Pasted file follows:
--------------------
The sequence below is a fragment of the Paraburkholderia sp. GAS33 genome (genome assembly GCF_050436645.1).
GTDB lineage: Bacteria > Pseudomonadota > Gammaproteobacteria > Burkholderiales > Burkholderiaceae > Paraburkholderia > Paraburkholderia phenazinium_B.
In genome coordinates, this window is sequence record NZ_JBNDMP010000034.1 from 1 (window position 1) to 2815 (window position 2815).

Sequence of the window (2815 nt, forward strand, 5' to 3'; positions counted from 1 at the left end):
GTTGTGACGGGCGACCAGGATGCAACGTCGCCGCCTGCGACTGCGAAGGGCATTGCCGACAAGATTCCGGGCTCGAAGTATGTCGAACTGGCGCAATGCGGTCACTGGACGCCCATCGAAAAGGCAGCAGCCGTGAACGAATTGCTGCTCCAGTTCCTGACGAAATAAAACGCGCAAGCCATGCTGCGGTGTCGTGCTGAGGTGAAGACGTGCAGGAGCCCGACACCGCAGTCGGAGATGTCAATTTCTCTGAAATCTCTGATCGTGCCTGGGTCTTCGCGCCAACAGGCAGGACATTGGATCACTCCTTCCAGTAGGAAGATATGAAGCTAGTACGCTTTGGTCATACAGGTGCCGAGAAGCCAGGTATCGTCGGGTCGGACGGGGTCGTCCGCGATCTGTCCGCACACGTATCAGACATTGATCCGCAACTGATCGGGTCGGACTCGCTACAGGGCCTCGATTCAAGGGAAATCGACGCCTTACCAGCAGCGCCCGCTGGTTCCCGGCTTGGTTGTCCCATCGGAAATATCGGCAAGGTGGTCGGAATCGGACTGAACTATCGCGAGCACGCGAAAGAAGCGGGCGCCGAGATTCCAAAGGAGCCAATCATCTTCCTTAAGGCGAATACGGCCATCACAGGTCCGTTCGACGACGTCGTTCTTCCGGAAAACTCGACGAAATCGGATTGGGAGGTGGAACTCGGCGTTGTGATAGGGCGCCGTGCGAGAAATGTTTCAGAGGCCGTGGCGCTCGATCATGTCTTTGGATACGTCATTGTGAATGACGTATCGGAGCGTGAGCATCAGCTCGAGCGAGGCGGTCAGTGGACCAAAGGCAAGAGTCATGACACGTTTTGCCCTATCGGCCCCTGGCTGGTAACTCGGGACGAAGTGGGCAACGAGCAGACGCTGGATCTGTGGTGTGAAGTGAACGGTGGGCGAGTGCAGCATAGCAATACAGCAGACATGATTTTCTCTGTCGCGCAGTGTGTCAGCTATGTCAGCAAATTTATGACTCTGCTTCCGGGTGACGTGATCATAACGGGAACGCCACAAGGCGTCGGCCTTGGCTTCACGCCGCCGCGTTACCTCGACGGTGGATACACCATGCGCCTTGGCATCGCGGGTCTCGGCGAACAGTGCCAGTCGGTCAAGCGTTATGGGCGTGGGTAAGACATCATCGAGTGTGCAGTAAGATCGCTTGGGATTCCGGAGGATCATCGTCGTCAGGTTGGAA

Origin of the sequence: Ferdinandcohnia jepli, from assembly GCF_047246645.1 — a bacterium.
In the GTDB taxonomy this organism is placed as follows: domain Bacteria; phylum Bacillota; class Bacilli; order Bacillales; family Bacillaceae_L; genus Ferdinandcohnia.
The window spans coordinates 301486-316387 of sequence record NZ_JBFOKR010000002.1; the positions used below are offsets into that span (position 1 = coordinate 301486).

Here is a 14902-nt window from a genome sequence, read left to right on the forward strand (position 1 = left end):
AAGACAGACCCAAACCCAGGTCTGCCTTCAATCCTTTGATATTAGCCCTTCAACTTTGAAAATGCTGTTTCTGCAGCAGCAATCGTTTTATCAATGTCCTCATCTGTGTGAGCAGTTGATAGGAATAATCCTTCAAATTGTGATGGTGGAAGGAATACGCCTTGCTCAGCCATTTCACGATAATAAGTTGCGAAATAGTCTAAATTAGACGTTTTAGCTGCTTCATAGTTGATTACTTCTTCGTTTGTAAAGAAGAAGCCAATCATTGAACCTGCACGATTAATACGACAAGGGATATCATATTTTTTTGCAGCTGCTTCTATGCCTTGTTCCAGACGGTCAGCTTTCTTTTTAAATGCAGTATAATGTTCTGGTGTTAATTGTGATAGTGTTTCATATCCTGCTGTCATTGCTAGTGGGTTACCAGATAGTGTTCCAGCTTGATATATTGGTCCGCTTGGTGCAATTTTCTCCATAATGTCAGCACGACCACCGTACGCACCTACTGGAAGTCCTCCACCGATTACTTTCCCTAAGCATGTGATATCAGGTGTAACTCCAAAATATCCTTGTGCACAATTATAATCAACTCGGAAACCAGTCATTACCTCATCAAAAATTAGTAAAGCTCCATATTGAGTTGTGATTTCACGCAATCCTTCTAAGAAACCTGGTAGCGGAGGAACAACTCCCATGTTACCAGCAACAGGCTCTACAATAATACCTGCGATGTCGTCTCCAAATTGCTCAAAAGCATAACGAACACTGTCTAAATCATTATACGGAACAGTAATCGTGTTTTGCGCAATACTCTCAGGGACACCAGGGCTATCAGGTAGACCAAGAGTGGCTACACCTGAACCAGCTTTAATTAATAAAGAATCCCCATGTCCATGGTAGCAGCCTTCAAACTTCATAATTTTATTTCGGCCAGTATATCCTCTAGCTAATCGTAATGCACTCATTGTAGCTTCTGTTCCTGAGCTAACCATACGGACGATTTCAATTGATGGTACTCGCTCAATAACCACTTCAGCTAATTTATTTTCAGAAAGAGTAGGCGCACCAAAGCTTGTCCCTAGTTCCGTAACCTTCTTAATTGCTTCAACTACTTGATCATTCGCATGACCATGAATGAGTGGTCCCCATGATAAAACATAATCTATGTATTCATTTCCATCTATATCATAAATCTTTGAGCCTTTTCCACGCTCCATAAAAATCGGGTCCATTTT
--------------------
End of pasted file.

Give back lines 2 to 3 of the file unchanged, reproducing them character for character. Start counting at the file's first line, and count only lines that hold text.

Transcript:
GTDB lineage: Bacteria > Pseudomonadota > Gammaproteobacteria > Burkholderiales > Burkholderiaceae > Paraburkholderia > Paraburkholderia phenazinium_B.
In genome coordinates, this window is sequence record NZ_JBNDMP010000034.1 from 1 (window position 1) to 2815 (window position 2815).